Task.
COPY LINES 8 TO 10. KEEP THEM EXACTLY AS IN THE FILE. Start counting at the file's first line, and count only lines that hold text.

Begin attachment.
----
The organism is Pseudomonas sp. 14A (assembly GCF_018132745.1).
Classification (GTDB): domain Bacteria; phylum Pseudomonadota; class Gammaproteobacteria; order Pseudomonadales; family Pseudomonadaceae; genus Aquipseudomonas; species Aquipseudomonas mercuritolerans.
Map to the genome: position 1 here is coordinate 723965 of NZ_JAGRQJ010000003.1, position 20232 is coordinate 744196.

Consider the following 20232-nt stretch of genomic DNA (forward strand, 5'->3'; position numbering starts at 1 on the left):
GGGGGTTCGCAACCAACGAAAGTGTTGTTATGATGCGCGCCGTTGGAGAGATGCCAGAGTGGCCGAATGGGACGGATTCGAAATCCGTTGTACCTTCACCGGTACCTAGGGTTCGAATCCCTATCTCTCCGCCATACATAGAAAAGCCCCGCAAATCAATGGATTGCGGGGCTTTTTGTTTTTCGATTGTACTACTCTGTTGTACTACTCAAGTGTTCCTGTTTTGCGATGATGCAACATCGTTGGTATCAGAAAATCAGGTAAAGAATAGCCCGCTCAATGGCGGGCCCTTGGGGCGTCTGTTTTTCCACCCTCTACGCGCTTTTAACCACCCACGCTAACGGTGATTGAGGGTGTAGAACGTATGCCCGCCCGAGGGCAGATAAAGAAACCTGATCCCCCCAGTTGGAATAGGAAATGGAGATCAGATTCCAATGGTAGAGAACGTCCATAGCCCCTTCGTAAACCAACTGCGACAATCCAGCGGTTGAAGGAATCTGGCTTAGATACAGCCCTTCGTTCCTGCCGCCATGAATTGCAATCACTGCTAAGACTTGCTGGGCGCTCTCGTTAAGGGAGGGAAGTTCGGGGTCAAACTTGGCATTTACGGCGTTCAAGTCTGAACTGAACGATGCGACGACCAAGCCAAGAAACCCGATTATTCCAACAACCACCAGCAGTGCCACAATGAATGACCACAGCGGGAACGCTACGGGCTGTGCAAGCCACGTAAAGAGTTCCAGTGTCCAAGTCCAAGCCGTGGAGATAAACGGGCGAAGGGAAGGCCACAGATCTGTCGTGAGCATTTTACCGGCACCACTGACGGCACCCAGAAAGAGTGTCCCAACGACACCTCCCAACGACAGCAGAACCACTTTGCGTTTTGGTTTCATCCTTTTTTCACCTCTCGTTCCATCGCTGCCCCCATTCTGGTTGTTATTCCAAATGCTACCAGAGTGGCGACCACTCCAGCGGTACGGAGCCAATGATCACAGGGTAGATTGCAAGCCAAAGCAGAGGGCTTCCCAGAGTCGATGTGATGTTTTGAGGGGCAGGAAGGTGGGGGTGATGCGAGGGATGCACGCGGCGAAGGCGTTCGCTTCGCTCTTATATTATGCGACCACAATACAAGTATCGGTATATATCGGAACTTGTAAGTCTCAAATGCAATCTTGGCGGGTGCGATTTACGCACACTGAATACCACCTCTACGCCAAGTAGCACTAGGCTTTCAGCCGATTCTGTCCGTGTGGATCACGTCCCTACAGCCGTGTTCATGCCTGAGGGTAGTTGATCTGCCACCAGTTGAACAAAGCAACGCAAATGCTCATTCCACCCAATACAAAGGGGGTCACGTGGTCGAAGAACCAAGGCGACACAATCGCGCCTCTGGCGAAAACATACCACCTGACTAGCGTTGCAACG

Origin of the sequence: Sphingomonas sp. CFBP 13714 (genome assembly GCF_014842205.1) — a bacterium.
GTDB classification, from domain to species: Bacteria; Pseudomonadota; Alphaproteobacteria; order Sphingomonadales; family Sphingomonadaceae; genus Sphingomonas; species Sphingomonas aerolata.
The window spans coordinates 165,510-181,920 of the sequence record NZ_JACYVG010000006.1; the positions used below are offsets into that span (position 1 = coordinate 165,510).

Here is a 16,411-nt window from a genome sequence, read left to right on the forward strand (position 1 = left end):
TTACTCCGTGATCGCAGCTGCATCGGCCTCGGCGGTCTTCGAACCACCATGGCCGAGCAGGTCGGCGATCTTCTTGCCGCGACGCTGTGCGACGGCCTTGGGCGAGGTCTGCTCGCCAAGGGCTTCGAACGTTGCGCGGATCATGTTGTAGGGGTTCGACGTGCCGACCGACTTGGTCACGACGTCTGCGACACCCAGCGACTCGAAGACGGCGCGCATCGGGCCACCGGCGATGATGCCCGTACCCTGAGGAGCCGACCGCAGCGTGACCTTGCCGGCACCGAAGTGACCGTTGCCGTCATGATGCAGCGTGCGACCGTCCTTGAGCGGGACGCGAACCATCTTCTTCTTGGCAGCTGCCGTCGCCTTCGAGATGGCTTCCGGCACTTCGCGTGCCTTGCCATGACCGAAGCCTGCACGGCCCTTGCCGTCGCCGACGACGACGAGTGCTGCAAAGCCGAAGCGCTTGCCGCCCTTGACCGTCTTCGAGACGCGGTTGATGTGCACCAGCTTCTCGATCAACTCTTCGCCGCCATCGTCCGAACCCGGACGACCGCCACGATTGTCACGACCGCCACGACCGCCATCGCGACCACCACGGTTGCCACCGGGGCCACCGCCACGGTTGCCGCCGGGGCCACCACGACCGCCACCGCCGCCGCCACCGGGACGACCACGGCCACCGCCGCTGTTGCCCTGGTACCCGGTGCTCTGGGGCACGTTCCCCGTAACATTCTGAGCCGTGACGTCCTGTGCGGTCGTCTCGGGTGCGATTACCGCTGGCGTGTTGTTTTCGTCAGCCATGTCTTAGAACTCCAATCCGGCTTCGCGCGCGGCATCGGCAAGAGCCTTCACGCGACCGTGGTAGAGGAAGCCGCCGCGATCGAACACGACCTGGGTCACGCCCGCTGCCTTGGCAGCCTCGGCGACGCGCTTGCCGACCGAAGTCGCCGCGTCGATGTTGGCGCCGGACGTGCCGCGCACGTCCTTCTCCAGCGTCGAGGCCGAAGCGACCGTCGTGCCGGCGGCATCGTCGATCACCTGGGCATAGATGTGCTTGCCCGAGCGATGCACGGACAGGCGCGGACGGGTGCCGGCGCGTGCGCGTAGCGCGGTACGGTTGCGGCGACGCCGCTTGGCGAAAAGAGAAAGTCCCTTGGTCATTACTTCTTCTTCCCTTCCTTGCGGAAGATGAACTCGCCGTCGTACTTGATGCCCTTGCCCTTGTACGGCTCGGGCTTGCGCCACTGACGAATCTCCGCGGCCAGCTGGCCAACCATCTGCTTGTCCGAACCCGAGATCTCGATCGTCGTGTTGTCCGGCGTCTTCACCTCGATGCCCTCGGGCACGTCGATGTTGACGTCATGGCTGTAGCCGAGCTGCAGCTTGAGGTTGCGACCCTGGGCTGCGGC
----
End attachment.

The window spans coordinates 165,510-181,920 of the sequence record NZ_JACYVG010000006.1; the positions used below are offsets into that span (position 1 = coordinate 165,510).

Here is a 16,411-nt window from a genome sequence, read left to right on the forward strand (position 1 = left end):
TTACTCCGTGATCGCAGCTGCATCGGCCTCGGCGGTCTTCGAACCACCATGGCCGAGCAGGTCGGCGATCTTCTTGCCGCGACGCTGTGCGACGGCCTTGGGCGAGGTCTGCTCGCCAAGGGCTTCGAACGTTGCGCGGATCATGTTGTAGGGGTTCGACGTGCCGACCGACTTGGTCACGACGTCTGCGACACCCAGCGACTCGAAGACGGCGCGCATCGGGCCACCGGCGATGATGCCCGTACCCTGAGGAGCCGACCGCAGCGTGACCTTGCCGGCACCGAAGTGACCGTTGCCGTCATGATGCAGCGTGCGACCGTCCTTGAGCGGGACGCGAACCATCTTCTTCTTGGCAGCTGCCGTCGCCTTCGAGATGGCTTCCGGCACTTCGCGTGCCTTGCCATGACCGAAGCCTGCACGGCCCTTGCCGTCGCCGACGACGACGAGTGCTGCAAAGCCGAAGCGCTTGCCGCCCTTGACCGTCTTCGAGACGCGGTTGATGTGCACCAGCTTCTCGATCAACTCTTCGCCGCCATCGTCCGAACCCGGACGACCGCCACGATTGTCACGACCGCCACGACCGCCATCGCGACCACCACGGTTGCCACCGGGGCCACCGCCACGGTTGCCGCCGGGGCCACCACGACCGCCACCGCCGCCGCCACCGGGACGACCACGGCCACCGCCGCTGTTGCCCTGGTACCCGGTGCTCTGGGGCACGTTCCCCGTAACATTCTGAGCCGTGACGTCCTGTGCGGTCGTCTCGGGTGCGATTACCGCTGGCGTGTTGTTTTCGTCAGCCATGTCTTAGAACTCCAATCCGGCTTCGCGCGCGGCATCGGCAAGAGCCTTCACGCGACCGTGGTAGAGGAAGCCGCCGCGATCGAACACGACCTGGGTCACGCCCGCTGCCTTGGCAGCCTCGGCGACGCGCTTGCCGACCGAAGTCGCCGCGTCGATGTTGGCGCCGGACGTGCCGCGCACGTCCTTCTCCAGCGTCGAGGCCGAAGCGACCGTCGTGCCGGCGGCATCGTCGATCACCTGGGCATAGATGTGCTTGCCCGAGCGATGCACGGACAGGCGCGGACGGGTGCCGGCGCGTGCGCGTAGCGCGGTACGGTTGCGGCGACGCCGCTTGGCGAAAAGAGAAAGTCCCTTGGTCATTACTTCTTCTTCCCTTCCTTGCGGAAGATGAACTCGCCGTCGTACTTGATGCCCTTGCCCTTGTACGGCTCGGGCTTGCGCCACTGACGAATCTCCGCGGCCAGCTGGCCAACCATCTGCTTGTCCGAACCCGAGATCTCGATCGTCGTGTTGTCCGGCGTCTTCACCTCGATGCCCTCGGGCACGTCGATGTTGACGTCATGGCTGTAGCCGAGCTGCAGCTTGAGGTTGCGACCCTGGGCTGCGGC